This metric takes into account both total tackles made along with missed tackles. In my mind it should give a good representation of who is making the most tackles, while missing the least
Tackling Percentage (%):Made Tackles/Tackling Opportunities (Made + Missed)
This should just give a straight representation of “If I was in position to make a tackle, did I bring down the ball carrier?”
- I included both metrics to allay the concern on a previous post that I was marginalizing the D-line due to limited numbers of tackles. As you can see, both metrics relatively correlate with one another, with both having one or two anomalous results.
Individual Players Tackling Efficiency:
A few notes from the individual analysis:
- Our defensive studs are who you expected
Martin, Demens, Kovacs and RVB are monsters
- Mouton was a beast outside of conference, but once we hit the B10 he dropped to about 3 tackles for ever 2 misses.
- Ezeh really cannot tackle.
- Roh was not as beast as he could have been
- Underclassman tended to tackle less effectively in B10 play than upperclassman
Individual Players Tackling Percentage:
A few notes from the analysis
- Our defensive studs are who you expected
Martin, Demens and RVB are monsters
- Roh was a better tackler than it seemed with the efficiency index.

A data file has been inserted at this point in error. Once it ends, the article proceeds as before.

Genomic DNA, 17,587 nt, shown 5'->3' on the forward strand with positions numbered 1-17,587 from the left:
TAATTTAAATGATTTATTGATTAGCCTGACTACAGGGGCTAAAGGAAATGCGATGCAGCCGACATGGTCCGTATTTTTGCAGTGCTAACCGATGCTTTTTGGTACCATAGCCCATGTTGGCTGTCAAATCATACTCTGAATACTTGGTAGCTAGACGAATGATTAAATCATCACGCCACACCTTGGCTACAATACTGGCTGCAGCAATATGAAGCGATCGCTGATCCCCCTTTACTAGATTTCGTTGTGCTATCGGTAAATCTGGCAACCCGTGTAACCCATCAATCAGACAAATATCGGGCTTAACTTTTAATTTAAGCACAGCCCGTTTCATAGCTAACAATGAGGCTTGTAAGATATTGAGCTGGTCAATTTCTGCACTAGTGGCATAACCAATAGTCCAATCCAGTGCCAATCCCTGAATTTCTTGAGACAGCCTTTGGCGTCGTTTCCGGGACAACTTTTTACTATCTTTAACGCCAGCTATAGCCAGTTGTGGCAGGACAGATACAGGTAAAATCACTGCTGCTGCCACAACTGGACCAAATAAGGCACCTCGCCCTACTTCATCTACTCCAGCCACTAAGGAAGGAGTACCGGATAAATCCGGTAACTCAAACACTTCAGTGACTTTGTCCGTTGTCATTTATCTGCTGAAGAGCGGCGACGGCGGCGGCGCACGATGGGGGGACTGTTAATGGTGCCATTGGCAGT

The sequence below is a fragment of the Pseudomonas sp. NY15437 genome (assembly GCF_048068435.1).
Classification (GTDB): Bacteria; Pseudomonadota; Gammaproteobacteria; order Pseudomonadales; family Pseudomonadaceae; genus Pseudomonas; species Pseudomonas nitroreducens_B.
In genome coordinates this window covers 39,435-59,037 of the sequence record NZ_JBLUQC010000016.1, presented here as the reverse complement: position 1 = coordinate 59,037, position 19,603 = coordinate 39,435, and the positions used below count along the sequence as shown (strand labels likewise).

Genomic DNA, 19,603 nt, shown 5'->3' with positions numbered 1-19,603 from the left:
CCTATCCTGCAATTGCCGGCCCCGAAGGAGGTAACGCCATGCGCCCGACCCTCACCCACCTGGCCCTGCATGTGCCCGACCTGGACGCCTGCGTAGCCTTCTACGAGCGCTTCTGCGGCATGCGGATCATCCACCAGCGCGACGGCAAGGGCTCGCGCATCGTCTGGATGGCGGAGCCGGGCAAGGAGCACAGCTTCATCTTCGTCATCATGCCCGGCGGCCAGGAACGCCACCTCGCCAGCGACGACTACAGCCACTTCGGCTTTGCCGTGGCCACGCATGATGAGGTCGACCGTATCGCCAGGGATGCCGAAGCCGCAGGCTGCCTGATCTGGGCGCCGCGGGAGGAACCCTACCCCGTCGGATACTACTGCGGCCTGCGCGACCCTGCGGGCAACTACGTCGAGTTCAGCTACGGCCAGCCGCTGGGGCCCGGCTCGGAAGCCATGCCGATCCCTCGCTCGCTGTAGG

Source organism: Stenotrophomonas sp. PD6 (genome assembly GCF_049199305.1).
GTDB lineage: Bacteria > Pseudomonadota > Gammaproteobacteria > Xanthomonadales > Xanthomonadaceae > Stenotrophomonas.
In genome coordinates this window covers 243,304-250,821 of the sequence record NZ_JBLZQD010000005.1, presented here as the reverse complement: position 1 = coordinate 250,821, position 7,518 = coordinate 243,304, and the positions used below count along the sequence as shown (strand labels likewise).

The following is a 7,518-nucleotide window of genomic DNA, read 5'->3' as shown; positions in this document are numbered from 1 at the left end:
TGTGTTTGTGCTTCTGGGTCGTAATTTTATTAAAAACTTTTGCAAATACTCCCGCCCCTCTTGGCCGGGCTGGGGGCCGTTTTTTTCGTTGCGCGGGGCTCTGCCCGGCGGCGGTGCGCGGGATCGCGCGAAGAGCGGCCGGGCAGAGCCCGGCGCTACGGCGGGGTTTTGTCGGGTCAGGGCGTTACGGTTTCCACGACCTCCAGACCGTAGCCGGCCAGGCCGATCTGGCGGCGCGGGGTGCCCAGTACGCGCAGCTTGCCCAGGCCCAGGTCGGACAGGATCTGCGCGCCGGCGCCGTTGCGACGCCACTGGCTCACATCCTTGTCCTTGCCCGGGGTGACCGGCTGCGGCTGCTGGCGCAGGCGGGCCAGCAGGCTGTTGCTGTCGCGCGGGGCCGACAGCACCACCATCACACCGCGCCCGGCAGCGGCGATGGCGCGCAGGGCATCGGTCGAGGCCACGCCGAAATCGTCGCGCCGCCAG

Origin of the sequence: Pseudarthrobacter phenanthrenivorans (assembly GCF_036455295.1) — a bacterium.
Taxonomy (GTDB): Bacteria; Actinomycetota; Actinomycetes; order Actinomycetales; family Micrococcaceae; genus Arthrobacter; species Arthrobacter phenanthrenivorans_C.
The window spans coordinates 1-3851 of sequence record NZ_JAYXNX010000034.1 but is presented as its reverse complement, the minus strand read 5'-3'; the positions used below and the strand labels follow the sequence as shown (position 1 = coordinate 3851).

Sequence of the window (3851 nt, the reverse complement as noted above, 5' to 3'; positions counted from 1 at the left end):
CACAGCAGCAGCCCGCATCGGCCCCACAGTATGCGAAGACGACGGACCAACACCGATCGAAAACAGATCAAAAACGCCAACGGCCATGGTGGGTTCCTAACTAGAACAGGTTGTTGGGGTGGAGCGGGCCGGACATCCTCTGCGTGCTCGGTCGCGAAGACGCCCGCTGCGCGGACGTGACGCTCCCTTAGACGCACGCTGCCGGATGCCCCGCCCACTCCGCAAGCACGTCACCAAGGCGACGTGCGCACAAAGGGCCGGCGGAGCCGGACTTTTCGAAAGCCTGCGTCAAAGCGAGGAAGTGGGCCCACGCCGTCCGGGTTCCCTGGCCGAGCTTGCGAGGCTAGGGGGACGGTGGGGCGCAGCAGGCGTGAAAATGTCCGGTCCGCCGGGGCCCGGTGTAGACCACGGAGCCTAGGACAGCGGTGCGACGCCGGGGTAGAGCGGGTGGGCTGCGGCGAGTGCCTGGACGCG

- Upperclassman seem to tackle better in the B10 than underclassman, with less noticeable dropoff
- Carvin Johnson has the potential to be a bad bad man. Dude can tackle. And more often than not, he puts the ball carrier down with authority.
A By-Class Anaylsis:
I stockpiled the numbers by year. 1st years are True Frosh and RS Fr, 2nd years are True Sophs and RS So’s etc.
(9 1st years, 4 2nd years, 3 3rd years and 6 4th years)
This team is young (shocker). There were 9 players that were first year players, compared to 4 and 3 2nd and 3rd year players. Of the 6 seniors to play, only 3 had meaningful minutes (Ezeh, Mouton and Rogers). The trend is easily demonstrable, as you get older you get better at tackling. Ignore the 4th year numbers, as Rogers is absolutely terrible at tackling, something you would expect of a WR journeyman at CB. The most telling graph I feel is the tackling efficiency by class analysis. This clearly shows that, while there were less sophomores and juniors, they made more of the opportunities and made more tackles as a whole. Going forward, I think there are some players on D that are young that have the potential to be absolute stars. Carvin Johnson and Courtney Avery both flashed some absolutely astounding athleticism; however with a year in the weight room I think Avery could be a better tackler. Most of his missed tackles weren’t bad form, just simply not being strong enough to bring down the ball carrier.